Big Lucks, much like its name, has a quirky but earnest mission statement. “We at Big Lucks feel as if the most exciting and noteworthy writing lurks in the unlit depths of the ocean, amid the lifeforms and creatures humanity was never meant to see. It’s our goal to be the vessel—the nuclear submarine—that helps these new life forms breach the repetitive ebb-and-tide of this metaphorical ocean’s surface.”
As with its nuclear submarine metaphor, and luck itself, Big Lucks is full of surprises; this issue contains plenty of traditional (but short) short stories and poems, but also many pieces that break with formal conventions. A number of pieces seem powerfully concerned with place and setting. The first-person narrator adds an elicit excitement to Philip Dean Walker’s opening story “Unicorn.” It is about entering and exploring a broken-down, abandoned building that junkies use for sex and shooting up. The tone is dark, but the narrator’s youth and exuberance are palpable, marking the story with a unique contradiction.
Andrew Beck Grace’s “The Storm, in Fragments,” starts with the warning, “I’d like to tell you a story, but I’m afraid it’s going to be fragmented,” and proceeds to relate a tale about the narrator’s connection to the various tornados that have impacted his life. The writing is brisk and broken, jumping back and forth skillfully in time, searching out the emotional power of each of the individual fragments that make up this story, many of which are deeply rooted in the narrator’s relationship to place.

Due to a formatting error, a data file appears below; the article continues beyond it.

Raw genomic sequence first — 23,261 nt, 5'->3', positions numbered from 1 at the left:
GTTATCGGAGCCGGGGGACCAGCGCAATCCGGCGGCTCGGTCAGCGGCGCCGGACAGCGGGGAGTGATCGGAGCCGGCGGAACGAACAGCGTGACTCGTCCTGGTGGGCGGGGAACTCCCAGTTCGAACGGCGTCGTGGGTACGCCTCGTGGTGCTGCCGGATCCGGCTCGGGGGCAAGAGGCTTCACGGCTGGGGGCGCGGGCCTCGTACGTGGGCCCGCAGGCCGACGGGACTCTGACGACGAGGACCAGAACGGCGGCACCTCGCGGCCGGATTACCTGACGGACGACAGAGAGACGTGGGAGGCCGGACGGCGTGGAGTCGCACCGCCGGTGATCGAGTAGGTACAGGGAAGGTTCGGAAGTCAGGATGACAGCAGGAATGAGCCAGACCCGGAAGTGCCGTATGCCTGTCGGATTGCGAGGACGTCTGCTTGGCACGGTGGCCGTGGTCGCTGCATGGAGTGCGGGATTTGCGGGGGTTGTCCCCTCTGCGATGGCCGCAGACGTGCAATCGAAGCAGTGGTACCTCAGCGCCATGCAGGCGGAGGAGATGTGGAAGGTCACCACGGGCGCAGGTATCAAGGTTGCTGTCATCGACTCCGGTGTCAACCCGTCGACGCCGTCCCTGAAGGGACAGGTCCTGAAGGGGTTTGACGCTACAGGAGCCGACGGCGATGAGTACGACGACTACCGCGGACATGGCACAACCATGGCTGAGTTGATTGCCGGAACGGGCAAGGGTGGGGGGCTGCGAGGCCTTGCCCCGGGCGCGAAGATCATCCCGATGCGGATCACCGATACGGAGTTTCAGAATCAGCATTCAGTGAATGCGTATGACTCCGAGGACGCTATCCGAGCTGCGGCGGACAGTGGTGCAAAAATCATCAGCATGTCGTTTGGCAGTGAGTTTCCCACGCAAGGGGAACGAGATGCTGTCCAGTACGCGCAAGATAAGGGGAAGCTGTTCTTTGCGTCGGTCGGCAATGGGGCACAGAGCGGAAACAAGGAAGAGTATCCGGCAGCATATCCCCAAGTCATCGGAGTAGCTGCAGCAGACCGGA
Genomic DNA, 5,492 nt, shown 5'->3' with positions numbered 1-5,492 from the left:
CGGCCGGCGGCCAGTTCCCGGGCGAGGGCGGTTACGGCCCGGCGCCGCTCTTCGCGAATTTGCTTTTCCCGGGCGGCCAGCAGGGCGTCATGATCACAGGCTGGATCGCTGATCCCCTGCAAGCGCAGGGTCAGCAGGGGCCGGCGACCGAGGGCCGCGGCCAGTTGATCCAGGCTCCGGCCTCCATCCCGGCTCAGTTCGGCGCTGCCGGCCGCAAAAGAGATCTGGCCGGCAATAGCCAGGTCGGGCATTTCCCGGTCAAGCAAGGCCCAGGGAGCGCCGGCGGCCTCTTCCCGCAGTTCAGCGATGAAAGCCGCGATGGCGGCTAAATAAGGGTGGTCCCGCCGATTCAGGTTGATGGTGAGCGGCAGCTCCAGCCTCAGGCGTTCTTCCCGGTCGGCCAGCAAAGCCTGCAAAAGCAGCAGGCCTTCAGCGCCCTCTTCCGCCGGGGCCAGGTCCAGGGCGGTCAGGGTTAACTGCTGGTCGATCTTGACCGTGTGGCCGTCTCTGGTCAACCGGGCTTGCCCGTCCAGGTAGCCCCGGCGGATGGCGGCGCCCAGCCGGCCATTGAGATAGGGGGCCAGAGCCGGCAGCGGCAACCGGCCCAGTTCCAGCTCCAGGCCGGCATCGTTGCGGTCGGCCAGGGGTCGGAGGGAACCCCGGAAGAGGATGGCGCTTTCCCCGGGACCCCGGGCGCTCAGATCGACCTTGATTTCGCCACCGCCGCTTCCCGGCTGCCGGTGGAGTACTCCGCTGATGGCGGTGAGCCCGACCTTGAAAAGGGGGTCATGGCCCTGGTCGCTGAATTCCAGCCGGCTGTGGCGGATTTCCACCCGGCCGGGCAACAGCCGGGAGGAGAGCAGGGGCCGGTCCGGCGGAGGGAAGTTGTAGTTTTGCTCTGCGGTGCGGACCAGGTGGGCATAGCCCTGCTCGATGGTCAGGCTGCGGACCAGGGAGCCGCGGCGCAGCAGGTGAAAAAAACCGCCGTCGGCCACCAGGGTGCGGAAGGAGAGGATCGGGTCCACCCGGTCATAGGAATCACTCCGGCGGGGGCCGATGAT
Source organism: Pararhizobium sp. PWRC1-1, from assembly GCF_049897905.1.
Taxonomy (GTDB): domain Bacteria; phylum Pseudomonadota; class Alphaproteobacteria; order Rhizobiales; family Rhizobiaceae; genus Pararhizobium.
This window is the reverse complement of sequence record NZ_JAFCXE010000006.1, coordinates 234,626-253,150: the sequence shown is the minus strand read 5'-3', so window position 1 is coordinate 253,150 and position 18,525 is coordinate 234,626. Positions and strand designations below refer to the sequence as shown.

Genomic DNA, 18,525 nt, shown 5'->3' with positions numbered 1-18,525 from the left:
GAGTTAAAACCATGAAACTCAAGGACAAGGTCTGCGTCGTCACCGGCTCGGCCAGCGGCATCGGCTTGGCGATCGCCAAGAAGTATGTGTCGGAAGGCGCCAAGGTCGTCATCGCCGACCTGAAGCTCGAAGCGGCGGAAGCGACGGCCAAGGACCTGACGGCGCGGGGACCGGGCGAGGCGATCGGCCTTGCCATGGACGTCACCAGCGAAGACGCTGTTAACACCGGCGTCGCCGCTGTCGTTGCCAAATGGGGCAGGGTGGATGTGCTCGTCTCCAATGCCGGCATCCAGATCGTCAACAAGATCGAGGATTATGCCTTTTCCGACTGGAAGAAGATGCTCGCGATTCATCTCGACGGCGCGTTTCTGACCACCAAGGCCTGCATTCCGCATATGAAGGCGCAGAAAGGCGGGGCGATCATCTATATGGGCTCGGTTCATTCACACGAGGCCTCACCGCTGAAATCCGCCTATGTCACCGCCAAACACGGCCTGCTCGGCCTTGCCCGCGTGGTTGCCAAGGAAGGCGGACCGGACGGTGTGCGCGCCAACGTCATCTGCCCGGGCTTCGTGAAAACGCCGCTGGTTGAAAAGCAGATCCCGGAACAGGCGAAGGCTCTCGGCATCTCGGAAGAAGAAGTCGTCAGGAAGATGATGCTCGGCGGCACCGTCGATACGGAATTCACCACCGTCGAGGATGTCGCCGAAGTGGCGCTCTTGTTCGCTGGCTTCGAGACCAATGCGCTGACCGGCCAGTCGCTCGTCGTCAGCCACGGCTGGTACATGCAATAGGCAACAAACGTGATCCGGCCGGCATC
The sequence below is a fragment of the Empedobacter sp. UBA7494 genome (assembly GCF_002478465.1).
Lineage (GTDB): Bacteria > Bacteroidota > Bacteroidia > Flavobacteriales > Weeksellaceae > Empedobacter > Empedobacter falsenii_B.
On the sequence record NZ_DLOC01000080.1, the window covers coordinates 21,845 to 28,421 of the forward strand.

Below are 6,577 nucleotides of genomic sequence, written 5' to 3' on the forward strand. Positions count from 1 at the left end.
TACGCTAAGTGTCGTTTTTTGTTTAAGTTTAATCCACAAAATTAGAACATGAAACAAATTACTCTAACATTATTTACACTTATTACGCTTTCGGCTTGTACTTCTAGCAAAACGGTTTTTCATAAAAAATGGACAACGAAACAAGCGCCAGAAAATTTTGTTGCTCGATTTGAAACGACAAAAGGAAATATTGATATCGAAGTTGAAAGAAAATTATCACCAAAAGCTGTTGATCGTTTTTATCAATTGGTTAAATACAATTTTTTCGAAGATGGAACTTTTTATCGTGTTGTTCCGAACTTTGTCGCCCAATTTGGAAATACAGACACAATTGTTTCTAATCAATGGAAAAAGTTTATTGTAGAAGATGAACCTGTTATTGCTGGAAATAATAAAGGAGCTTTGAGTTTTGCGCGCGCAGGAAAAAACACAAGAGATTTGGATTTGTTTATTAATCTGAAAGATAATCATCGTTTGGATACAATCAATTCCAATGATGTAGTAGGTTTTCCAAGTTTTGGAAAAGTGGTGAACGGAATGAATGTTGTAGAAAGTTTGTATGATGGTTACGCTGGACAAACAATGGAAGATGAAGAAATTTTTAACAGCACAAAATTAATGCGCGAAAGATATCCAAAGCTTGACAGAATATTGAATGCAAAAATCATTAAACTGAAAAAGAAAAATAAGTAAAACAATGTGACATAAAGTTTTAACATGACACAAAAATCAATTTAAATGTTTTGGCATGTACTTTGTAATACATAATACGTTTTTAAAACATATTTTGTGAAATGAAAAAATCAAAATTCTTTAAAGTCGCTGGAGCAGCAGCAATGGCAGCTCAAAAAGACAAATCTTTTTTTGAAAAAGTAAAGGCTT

“This and That,” a prose poem by Ricky Garni, continues with this focus on place and being. By writing about a t-shirt John Lennon once owned—a t-shirt with the words “THIS IS NOT HERE” on it—Garni explores the difficulty in believing that place can be a definition, something that defines someone.
Another standout piece, Amber Spark’s “Five Kinds of Human History,” blurs the line between story and prose poem, consisting of a number of named prose poems that combine into one piece. My favorite title that she has chosen for one of these pieces is “The Reviews of Our Marriage Were Not Very Good.” It imagines a couple who wait for the reviews of their marriage in the morning papers. They wonder if anyone else will notice that these reviews, and their relationship, are not on firm ground.
Big Lucks is a young, promising journal. Its tone is often one of humor, but a humor tinged with sadness. The writers published in these pages write with precision and astute observation about the worlds and situations they describe.